3 ways parents can ease the anxiety of having a baby in the NICU



Chugging lemon water, sleeping halfway upright, yanking those compression socks up to her knees, massaging her legs — we tried everything. Then, it turned out that her difficulties and insane level of discomfort weren’t routine after all. A 31-week checkup became an immediate trip to Northwestern University’s Prentice Women’s Hospital in downtown Chicago with a severe case of preeclampsia and an induction about 12 hours later.

While doctors worked to contain Lexi’s sky-high blood pressure, a doctor from the neonatal intensive care unit spent 15 minutes reassuring us of the odds that Walter — we had his name picked out — would lead a healthy and happy life. The next day, Friday, Dec. 3, he arrived, weighing in at 3 pounds 12 ounces. They wheeled him in to meet me in the empty operating room where I was waiting during the emergency Caesarean section. Three minutes later, they wheeled him away to the NICU.

Data from the Centers for Disease Control and Prevention show that about 10 percent of births in the United States are preterm, defined as occurring before 37 weeks of pregnancy. Despite that initial pep talk about Walter’s chances, our quest for information on premature babies led to more questions and more tears as we discovered the potential for breathing problems, feeding difficulties, cerebral palsy and increased odds of death and disability.

If you and your partner find yourselves digging down that black hole of anxiety, take a breath. That’s the advice that we heard from Selma, the attending nurse who greeted me on Walter’s first night. “It takes a team,” she said as I struggled to talk. “You have to remember to rest, to eat, to drink water and to take a breath, Dad.”

There is no guidebook for dealing with the fear that the acronym NICU can create, but here are three of the most valuable lessons my wife and I have learned.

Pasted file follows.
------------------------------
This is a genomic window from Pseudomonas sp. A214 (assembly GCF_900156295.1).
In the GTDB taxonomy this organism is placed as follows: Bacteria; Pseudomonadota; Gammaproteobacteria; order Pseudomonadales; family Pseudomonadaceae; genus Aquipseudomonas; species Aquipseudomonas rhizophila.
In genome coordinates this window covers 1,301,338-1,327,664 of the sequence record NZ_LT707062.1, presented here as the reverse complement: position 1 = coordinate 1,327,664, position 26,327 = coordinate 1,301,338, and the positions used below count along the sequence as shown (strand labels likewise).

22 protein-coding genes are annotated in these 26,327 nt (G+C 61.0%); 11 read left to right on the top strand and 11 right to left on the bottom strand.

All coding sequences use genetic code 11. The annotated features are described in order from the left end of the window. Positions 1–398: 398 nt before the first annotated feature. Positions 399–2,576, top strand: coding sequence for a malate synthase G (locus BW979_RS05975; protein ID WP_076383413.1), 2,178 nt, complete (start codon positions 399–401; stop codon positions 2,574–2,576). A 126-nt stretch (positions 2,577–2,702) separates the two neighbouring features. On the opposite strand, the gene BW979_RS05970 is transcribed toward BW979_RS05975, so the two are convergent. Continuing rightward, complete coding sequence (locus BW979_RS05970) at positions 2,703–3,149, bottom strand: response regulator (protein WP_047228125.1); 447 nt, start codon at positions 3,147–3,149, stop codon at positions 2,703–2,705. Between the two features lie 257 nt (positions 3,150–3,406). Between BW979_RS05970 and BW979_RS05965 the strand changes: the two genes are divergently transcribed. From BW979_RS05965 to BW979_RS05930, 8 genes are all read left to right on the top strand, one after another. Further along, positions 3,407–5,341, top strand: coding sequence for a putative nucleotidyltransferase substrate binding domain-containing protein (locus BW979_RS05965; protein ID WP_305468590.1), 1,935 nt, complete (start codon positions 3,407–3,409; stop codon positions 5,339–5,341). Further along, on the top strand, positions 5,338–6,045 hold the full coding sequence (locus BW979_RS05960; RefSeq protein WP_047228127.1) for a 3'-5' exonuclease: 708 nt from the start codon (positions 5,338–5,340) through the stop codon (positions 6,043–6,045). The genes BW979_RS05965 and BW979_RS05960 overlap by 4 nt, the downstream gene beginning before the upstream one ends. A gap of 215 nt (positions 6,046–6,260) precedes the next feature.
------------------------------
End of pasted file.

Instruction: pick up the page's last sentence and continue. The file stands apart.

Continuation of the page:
Being there all the time can be too much

There is a 24/7 sense of duty involved in a NICU stay: Your child is there, so you feel you should be, too. That belief guided us in the early days as we spent marathon sessions next to his Isolette (an aquarium-style incubator cube that we deemed his “house”), taking him out to hold him and listening to updates from pharmacists and respiratory specialists. It feels like you’re doing your job — how I imagine it will be when we show up for Walter’s soccer games or school plays. Our presence there seemed like the baseline for being a good parent.

When “there” is the NICU, however, you are in for an emotionally exhausting experience. Red warning signs flash on monitors, bells sound when a patient’s heart rate dips or oxygen drops, and nurses rush in to address the latest scare. After two weeks of feeling like early risers who showed up to the office before anyone else, Susan, one of our nurses who sensed the days were taking their toll, reminded us that we were in a shrinking window of having no one else at home.

“We’re the most expensive babysitters you’ll ever have,” she said. “Take advantage of it while you can.”

Lexi and I adjusted our schedule to allow a proper one-hour lunch break. We planned a Christmas Eve date night. We alternated visits when one of us felt more tired and frustrated. After one particularly stressful visit with two desats — the abbreviation for when oxygen saturation levels are dangerously low — we spent the late afternoon and evening watching bad holiday movies. When you’re in the NICU, remember to take care of yourself — so you can be ready to take care of your child when it’s time to come home.

The pathway to discharge is not a straight line on the calendar